Byline: Pete Born / With contributions from Jennifer Weil, Paris

NEW YORK — A bit of history was made Thursday morning when top executives from Estee Lauder Cos., Chanel Inc. and Clarins USA sat down in a midtown conference room to rewrite the rules of beauty retailing in cyberspace.
The troika had come together to unveil a partnership — representing a degree of commercial cooperation unheard of in the cosmetics industry — in which all three companies now share ownership of, the beauty Web site acquired by Lauder in April. Chanel and Clarins have acquired a stake in the site, which will retain the name. Terms were not disclosed, but it was earlier estimated that Lauder originally spent $20 million to acquire the Web site.
Fragrance, color cosmetics and skin care products from different Estee Lauder, Chanel and Clarins divisions will be retailed on the site, when it is relaunched in the first quarter. Recently, the Web site was taken down for renovation. As of Thursday,’s temporary home page bore the Chanel and Clarins names and visitors were redirected to the existing Web sites of those companies plus the five Lauder brands, which operate their own Web sites.
In addition to the Estee Lauder brand, other names that will be retailed on the renovated Web site will be Clinique, Bobbi Brown Essentials, Origins and MAC Cosmetics, which commenced online retailing Thursday. Lauder has not yet decided which of its other brands will be included on the site.
Then there’s the question of other non-Lauder brands that were merchandised on before the Web site was acquired. They run the gamut from Calvin Klein Cosmetics and Escada to indie brands like Dirty Girl and Demeter. Sarah Kugelman, chief executive officer and founder of, said, “We are in the planning and developing phase of repositioning and rebuilding the site and we have not made final decisions.” When asked about some of the indie brands, William P. Lauder, president of Clinique Laboratories and a member of the Lauder board, said, “We may have a couple of pilot fish brands, but not a lot.”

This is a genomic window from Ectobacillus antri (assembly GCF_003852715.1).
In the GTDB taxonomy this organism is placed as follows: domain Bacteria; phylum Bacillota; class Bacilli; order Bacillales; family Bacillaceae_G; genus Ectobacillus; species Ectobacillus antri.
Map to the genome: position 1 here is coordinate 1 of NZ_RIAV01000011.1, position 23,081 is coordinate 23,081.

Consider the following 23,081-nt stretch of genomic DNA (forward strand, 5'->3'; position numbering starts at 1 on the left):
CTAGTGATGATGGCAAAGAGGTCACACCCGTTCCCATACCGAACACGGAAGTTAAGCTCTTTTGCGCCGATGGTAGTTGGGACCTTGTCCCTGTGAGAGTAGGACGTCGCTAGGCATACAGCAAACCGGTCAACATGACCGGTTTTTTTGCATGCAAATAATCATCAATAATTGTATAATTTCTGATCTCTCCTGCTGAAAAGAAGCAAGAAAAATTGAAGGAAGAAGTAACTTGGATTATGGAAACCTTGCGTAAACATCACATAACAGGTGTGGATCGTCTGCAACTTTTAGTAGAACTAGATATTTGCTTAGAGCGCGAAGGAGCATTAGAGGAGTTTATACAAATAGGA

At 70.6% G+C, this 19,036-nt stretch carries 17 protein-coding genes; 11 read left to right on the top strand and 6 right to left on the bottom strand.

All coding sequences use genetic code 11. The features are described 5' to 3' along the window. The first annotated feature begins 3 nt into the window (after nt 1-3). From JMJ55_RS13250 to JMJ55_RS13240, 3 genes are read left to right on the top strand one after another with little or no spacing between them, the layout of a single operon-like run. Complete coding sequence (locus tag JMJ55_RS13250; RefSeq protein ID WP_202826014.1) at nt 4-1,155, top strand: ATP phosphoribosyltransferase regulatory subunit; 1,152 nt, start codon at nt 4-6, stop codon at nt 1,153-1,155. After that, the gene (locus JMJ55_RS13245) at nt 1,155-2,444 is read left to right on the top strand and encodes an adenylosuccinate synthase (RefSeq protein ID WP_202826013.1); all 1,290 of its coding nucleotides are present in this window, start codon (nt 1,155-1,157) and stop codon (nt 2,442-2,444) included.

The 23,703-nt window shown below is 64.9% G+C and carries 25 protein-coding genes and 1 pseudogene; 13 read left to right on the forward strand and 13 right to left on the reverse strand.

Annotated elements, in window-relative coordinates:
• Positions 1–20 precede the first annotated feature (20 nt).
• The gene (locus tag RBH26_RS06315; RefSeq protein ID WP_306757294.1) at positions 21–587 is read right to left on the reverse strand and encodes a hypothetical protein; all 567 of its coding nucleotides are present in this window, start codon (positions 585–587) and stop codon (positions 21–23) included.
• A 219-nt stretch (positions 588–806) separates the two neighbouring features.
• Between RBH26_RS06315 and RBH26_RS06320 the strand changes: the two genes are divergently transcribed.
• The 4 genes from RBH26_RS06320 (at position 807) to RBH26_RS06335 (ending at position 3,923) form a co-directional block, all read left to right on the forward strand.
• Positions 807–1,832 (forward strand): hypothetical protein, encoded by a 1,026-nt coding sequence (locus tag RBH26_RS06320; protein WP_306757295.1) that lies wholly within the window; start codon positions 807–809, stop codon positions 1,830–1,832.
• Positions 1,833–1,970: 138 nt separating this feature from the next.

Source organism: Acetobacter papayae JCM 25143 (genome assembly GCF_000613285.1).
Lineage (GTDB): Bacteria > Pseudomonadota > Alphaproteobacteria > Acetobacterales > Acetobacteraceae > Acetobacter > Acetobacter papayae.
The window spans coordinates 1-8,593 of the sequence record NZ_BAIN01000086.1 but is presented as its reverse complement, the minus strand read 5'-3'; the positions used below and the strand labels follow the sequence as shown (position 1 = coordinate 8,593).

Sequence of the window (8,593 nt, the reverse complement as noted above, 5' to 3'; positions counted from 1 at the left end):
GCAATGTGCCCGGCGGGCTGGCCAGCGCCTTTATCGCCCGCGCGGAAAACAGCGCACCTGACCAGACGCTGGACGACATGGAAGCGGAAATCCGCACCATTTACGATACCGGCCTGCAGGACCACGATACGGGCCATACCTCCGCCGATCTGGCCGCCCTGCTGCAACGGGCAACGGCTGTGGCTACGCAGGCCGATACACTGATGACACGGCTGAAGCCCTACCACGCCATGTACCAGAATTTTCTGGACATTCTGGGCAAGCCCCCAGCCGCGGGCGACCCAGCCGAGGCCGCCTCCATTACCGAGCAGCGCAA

Lauder president and ceo Fred Langhammer and William Lauder are major players in shaping their company’s Internet strategy and in sparking the formation of the new triumvirate.
“We are all about the brands and finding ways to increase awareness,” Lauder said, driving home, once again, his contention that the company’s individual brand Web sites actually drive traffic into the department stores. He and the other executives also asserted that it is a very effective way to put tremendous amounts of information before the consumer, which is a chief attraction of the Internet.
Moreover, Lauder’s research indicated that consumers prefer — by a margin of 2.5 to one — multibrand Web sites over those with a single player.
“By being associated with the best in our world,” Lauder noted, “we will thrive and survive in the reflected glory of being with the others.”
Joseph Horowitz, president and ceo of Clarins USA, also seemed intent on increasing exposure for his brands — not only Clarins but also Thierry Mugler and Azzaro — and hopefully generating some department store business while serving those who wish to shop online. Horowitz, however, strongly reaffirmed his commitment to department stores as his principal focus. As for the business potential, he speculated that the Web site could eventually generate a volume comparable to a large department store door.